Yet it’s still Keynes from whom we have most to learn. Not Keynes the economic engineer, who is invoked by his disciples today. But Keynes the sceptic, who understood that markets are as prone to fits of madness as any other human institution and who tried to envisage a more intelligent variety of capitalism. John Gray, BBC News Magazine, 22/7/2012.
Seeing this reminded me that I had forgotten to put up this piece that went on LabourList on 14th August last year.
In his thoughtful analysis on LabourList of our current economic predicament, Anthony Painter quoted Nobel Prize-winning economist Paul Krugman’s view of the eclipse of Keynesian economics. I think Anthony is slightly off the mark to see Krugman’s point as being that ‘it’s difficult to find people to fund debt and deficits on the scale that’s required’. In fact, public spending is limited less by the need to find funding, than by the ability of that spending to properly utilise resources (particularly labour) that the private sector does not. The failure of most of his fellow-economists and almost all policymakers to understand this is the real essence of Krugman’s lament.
Keynes’s starting point was his recognition that an economy is subject to uncertainty – not the sort of uncertainty that can be expressed as a probability and so can be insured against over a number of events or over time, but the situation where in Keynes’s own words ‘we simply do not know’. The ruling paradigm of neoclassical economics does not recognise the possibility that ‘we simply do not know’, so it believes that there is a best outcome for any combination of circumstances and that a free market of informed individuals will arrive at it.
Fortunately quite a lot of human behaviour is reasonably predictable in the short-term. We all have to eat, have somewhere to live, use energy, and so on. The real bite of uncertainty comes in the longer term, as our tastes change in response to new products and circumstances. This is most acute for firms as they try to predict what they will be able to sell us next year or the year after. But this in part depends on what other firms do – their levels of employment and their own use of goods and services. This interdependence and uncertainty over the future can lead to cycles of common exuberance and paralysis in firms’ willingness to spend on the investment that will increase their future output. Keynes was therefore able to explain why the optimal quantity of economic activity tended not to arise spontaneously.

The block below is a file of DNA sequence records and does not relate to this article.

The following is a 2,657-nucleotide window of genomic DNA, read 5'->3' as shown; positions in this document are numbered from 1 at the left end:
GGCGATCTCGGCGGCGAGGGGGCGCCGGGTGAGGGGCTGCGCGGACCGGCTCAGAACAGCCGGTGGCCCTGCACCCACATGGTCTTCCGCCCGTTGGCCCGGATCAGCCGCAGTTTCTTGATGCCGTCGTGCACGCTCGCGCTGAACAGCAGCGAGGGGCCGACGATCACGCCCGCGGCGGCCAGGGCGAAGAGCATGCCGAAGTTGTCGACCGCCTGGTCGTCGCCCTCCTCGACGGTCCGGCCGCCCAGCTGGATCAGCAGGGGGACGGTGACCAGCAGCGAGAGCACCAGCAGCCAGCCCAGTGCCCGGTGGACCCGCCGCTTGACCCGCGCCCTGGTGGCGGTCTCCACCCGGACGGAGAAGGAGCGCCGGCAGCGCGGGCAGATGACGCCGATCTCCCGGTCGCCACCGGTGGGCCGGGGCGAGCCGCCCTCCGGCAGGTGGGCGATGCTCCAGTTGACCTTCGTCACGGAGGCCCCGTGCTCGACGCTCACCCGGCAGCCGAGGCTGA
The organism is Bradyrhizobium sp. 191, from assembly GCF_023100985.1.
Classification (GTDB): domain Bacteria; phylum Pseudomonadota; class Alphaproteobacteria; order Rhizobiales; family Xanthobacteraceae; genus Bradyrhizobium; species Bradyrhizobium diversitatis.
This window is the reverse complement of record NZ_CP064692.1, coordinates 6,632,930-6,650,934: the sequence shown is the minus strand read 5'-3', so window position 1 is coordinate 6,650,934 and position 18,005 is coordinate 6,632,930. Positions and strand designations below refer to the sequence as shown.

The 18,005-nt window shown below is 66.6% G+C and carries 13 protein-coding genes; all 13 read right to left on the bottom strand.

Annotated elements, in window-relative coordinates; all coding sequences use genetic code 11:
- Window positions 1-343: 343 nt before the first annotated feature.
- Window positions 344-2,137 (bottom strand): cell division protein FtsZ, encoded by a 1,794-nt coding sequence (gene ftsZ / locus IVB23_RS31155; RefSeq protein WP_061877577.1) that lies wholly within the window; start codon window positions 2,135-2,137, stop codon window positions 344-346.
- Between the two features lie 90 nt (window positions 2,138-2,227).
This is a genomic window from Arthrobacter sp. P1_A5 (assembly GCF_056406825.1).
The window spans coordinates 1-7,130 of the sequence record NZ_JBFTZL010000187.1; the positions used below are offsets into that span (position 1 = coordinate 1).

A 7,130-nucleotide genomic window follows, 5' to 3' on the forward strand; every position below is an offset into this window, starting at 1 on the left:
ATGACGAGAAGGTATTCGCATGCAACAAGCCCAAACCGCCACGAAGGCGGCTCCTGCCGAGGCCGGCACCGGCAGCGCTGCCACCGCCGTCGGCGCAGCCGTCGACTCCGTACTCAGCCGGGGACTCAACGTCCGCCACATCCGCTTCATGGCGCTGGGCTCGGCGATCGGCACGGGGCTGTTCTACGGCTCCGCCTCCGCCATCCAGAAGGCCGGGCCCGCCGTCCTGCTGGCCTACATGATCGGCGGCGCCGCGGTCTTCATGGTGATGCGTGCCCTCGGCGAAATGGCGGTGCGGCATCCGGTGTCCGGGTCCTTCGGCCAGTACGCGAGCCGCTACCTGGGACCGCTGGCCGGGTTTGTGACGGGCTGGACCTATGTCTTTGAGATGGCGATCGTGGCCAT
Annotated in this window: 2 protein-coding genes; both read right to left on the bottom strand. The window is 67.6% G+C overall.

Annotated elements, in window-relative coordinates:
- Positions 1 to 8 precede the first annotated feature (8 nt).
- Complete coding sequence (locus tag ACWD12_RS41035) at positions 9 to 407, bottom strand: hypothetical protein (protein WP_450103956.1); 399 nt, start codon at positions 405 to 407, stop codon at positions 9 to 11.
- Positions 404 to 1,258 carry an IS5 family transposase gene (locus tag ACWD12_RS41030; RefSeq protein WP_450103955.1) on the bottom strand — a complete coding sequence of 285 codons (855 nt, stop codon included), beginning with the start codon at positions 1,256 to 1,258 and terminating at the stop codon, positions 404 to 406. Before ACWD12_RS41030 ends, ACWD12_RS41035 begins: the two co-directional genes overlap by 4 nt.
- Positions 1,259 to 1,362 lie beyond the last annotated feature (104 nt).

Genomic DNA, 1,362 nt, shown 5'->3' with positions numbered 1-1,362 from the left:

Positive feedback effects – rising asset values encouraging more investment and falling asset values shutting it off – may lead to prolonged booms and slumps, both of which may be damaging to economic and social health. In a slump only government action may be large enough to alter the situation – either by reducing the cost of money through changes in interest rates, or itself introducing new money into the economy by increasing its own purchases of under-used resources.
Keynes also expressed concern about ‘the arbitrary and inequitable distribution of wealth and incomes’, but never extended his theoretical writing to deal with this. If he had, perhaps he would have seen the problem in terms of the ‘quality’ of economic activity rather than its quantity. An inevitable result of economic activity taking place when we simply don’t know what all its outcomes will be, is that profits will frequently accrue not on the basis of the best good or service but on the basis of sheer chance or exploitation of that ignorance. Profit – being available for discretionary spending – conveys power. This power is frequently used to move market outcomes away from those favouring people, our communities and the environment to those giving the greatest profit. This may be done by the use of advertising, political lobbying, predatory pricing and other tactics.
Here positive feedback effects lead not to a general slump or boom, but to a tendency for goods, services and the rewards that come from providing them to flow disproportionately to those individuals, firms and regions already wealthy. So a pattern of increasing individual and regional inequality develops, along with a tendency to the stagnation of productive wealth.
In general, the solutions to this ‘Qualitative Keynesian Effect’ involve improving the quality of market information and the equalising of influence in the market. These might include:
1) More aggressive regulation of advertising, lobbying and market power.
2) Diluting the motivation of large firms to seek profits at the expense of other objectives by reducing their focus on shareholder value. This might be achieved by introducing employee, community and consumer representation onto boards.
3) Lifting the ‘veil’ of money that often hides important market information, by setting up and encouraging direct barter networks.
In addition to this, a tax regime that favours earning and spending (particularly on socially and environmentally useful production) over the accumulation of wealth could have positive ‘Quantitative’ and ‘Qualitative’ Keynesian effects. In other words, we seriously need to consider how to shift the burdens of taxation from income and expenditure to environmental impact, land and wealth.